4. children have to learn different skills at different ages. My opinion and older ages you’re teaching them or some of the subtleties of behavior that they can’t really comprehend earlier. And hormones erase a lot of learning frankly. The reason behavior needs continual guidance is the same reason we often need therapists in our lives. We need someone outside ourselves who is not caught up in the emotion of the moment to give us guidance on coping and better balance. Just my humble opinion.

  5. children have to learn different skills at different ages. My opinion and older ages you’re teaching them or some of the subtleties of behavior that they can’t really comprehend earlier. And hormones erase a lot of learning frankly. The reason behavior needs continual guidance is the same reason we often need therapists in our lives. We need someone outside ourselves who is not caught up in the emotion of the moment to give us guidance on coping and better balance. Just my humble opinion.

  6. children have to learn different skills at different ages. My opinion and older ages you’re teaching them or some of the subtleties of behavior that they can’t really comprehend earlier. And hormones erase a lot of learning frankly. The reason behavior needs continual guidance is the same reason we often need therapists in our lives. We need someone outside ourselves who is not caught up in the emotion of the moment to give us guidance on coping and better balance. Just my humble opinion.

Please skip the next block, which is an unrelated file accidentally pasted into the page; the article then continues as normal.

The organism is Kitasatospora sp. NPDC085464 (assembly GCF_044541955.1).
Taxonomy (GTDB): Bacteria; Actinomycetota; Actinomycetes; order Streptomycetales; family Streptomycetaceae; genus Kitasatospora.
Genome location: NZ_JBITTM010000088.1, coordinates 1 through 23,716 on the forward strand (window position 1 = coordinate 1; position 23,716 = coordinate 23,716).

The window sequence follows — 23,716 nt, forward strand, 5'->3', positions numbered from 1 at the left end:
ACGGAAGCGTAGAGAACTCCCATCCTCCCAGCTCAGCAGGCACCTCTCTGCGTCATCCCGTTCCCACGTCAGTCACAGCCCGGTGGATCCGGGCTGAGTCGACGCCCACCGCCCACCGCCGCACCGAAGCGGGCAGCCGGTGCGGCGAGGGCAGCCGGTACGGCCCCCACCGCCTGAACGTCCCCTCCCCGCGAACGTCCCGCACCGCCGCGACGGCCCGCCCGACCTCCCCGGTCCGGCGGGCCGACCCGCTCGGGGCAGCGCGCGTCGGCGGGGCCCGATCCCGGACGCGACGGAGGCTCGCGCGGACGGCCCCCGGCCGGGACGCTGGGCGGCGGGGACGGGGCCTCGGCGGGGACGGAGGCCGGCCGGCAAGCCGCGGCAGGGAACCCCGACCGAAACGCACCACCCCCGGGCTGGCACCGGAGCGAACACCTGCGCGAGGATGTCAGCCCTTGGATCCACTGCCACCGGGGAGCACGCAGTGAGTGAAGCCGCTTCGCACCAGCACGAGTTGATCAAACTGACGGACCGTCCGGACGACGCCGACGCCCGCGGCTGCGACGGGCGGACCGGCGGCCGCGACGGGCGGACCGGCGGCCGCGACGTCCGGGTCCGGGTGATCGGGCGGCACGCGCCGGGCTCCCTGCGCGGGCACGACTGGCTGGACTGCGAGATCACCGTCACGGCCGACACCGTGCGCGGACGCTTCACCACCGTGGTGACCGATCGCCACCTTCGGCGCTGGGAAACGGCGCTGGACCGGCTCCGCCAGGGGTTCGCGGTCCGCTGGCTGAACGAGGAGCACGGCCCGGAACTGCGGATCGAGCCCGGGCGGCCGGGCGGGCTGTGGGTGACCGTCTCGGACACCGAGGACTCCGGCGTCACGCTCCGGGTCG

7. You hit the nail on the head – keeping this balance is one of the hardest things about parenting. It is made harder by the fact that every child is different, and needs a different amount of “hovering over.” My oldest needed no homework supervision, but my youngest requires constant “meddling”. This is not just my opinion as their mother – I checked out the situation with various professionals who told me that it is still appropriate to be overseeing this child’s homework habits.

    I think that having my son in Boy Scouts helped me begin to learn the difference between appropriate guidance and helicopter-parenting. When my kid didn’t take initiative, it was my job to light a fire under him to get him to complete the requirements for (a badge, a rank, Eagle Scout), but it was never my job to actually do the requirements for him. Same thing for college applications: I could remind my kid of deadlines, but never do the actual application myself.

    On the other hand, I have heard that the human brain is not fully developed until around age 22 or so. So, yes, even at age 15 and up, they need our guidance, and sometimes our interference, especially if the situation is serious, such as bullying.

  8. If “helicopter parents” are those who hover overhead and swoop down ready to micromanage their children, would “airplane parents” be those who fly overhead quickly, barely glancing down at their families? I raised children a long time ago = this modern terminology confuses me!

  9. It is a very difficult balance. I have noticed that parents who say, “oh, it was a misunderstanding,” are the parents that are often blind to their own child’s behavior. Apple + Tree = I should have seen it coming….
    As they get older, it gets easier not to hover, as long as you purchase yourself a muzzle and crazy glue your hands to your rear. In other words, who suffers more; We, or our children?